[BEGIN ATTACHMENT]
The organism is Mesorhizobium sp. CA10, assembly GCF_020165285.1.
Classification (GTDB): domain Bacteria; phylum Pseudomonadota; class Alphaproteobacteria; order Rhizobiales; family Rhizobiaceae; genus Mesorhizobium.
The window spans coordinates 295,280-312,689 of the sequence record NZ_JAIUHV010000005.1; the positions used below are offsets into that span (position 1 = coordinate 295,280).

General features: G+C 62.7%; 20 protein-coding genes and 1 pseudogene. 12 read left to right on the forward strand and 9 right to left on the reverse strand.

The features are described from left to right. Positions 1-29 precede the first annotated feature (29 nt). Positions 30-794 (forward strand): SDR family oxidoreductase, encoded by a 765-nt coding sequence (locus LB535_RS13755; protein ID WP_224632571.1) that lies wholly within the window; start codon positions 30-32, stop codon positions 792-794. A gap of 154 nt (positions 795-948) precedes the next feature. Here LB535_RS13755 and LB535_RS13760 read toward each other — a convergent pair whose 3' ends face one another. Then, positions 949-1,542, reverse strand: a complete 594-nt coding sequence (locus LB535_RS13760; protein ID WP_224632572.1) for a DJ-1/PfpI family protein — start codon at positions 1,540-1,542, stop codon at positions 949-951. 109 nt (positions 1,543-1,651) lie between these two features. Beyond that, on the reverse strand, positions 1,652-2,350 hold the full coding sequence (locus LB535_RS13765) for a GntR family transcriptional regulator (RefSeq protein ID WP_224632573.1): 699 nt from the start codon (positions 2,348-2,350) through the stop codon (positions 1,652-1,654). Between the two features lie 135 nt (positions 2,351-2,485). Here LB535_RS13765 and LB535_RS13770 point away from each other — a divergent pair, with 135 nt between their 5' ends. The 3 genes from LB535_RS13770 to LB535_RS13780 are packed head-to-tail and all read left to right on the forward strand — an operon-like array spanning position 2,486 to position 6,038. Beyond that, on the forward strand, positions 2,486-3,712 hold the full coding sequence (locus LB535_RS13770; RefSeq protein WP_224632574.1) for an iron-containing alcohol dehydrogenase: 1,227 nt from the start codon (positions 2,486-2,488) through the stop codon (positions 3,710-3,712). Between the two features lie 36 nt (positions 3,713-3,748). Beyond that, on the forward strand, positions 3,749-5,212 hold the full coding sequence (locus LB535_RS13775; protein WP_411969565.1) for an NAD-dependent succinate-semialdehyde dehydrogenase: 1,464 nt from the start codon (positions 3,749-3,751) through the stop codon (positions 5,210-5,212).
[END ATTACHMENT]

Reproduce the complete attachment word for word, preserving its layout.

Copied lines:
The organism is Mesorhizobium sp. CA10, assembly GCF_020165285.1.
Classification (GTDB): domain Bacteria; phylum Pseudomonadota; class Alphaproteobacteria; order Rhizobiales; family Rhizobiaceae; genus Mesorhizobium.
The window spans coordinates 295,280-312,689 of the sequence record NZ_JAIUHV010000005.1; the positions used below are offsets into that span (position 1 = coordinate 295,280).

General features: G+C 62.7%; 20 protein-coding genes and 1 pseudogene. 12 read left to right on the forward strand and 9 right to left on the reverse strand.

The features are described from left to right. Positions 1-29 precede the first annotated feature (29 nt). Positions 30-794 (forward strand): SDR family oxidoreductase, encoded by a 765-nt coding sequence (locus LB535_RS13755; protein ID WP_224632571.1) that lies wholly within the window; start codon positions 30-32, stop codon positions 792-794. A gap of 154 nt (positions 795-948) precedes the next feature. Here LB535_RS13755 and LB535_RS13760 read toward each other — a convergent pair whose 3' ends face one another. Then, positions 949-1,542, reverse strand: a complete 594-nt coding sequence (locus LB535_RS13760; protein ID WP_224632572.1) for a DJ-1/PfpI family protein — start codon at positions 1,540-1,542, stop codon at positions 949-951. 109 nt (positions 1,543-1,651) lie between these two features. Beyond that, on the reverse strand, positions 1,652-2,350 hold the full coding sequence (locus LB535_RS13765) for a GntR family transcriptional regulator (RefSeq protein ID WP_224632573.1): 699 nt from the start codon (positions 2,348-2,350) through the stop codon (positions 1,652-1,654). Between the two features lie 135 nt (positions 2,351-2,485). Here LB535_RS13765 and LB535_RS13770 point away from each other — a divergent pair, with 135 nt between their 5' ends. The 3 genes from LB535_RS13770 to LB535_RS13780 are packed head-to-tail and all read left to right on the forward strand — an operon-like array spanning position 2,486 to position 6,038. Beyond that, on the forward strand, positions 2,486-3,712 hold the full coding sequence (locus LB535_RS13770; RefSeq protein WP_224632574.1) for an iron-containing alcohol dehydrogenase: 1,227 nt from the start codon (positions 2,486-2,488) through the stop codon (positions 3,710-3,712). Between the two features lie 36 nt (positions 3,713-3,748). Beyond that, on the forward strand, positions 3,749-5,212 hold the full coding sequence (locus LB535_RS13775; protein WP_411969565.1) for an NAD-dependent succinate-semialdehyde dehydrogenase: 1,464 nt from the start codon (positions 3,749-3,751) through the stop codon (positions 5,210-5,212).